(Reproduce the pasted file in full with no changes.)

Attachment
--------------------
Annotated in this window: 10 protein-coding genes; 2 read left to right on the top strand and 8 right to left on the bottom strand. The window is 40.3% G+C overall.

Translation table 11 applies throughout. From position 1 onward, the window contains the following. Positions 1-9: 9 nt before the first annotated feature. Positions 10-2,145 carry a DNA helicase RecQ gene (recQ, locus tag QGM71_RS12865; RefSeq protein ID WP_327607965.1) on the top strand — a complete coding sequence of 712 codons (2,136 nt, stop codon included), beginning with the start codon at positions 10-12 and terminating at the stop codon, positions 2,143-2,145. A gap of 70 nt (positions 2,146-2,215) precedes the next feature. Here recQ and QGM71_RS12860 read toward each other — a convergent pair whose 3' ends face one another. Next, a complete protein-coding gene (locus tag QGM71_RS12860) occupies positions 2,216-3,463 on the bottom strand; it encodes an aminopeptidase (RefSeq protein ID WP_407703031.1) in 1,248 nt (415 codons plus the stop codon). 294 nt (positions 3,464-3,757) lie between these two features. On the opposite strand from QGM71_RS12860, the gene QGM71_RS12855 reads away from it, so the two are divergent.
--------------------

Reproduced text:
Annotated in this window: 10 protein-coding genes; 2 read left to right on the top strand and 8 right to left on the bottom strand. The window is 40.3% G+C overall.

Translation table 11 applies throughout. From position 1 onward, the window contains the following. Positions 1-9: 9 nt before the first annotated feature. Positions 10-2,145 carry a DNA helicase RecQ gene (recQ, locus tag QGM71_RS12865; RefSeq protein ID WP_327607965.1) on the top strand — a complete coding sequence of 712 codons (2,136 nt, stop codon included), beginning with the start codon at positions 10-12 and terminating at the stop codon, positions 2,143-2,145. A gap of 70 nt (positions 2,146-2,215) precedes the next feature. Here recQ and QGM71_RS12860 read toward each other — a convergent pair whose 3' ends face one another. Next, a complete protein-coding gene (locus tag QGM71_RS12860) occupies positions 2,216-3,463 on the bottom strand; it encodes an aminopeptidase (RefSeq protein ID WP_407703031.1) in 1,248 nt (415 codons plus the stop codon). 294 nt (positions 3,464-3,757) lie between these two features. On the opposite strand from QGM71_RS12860, the gene QGM71_RS12855 reads away from it, so the two are divergent.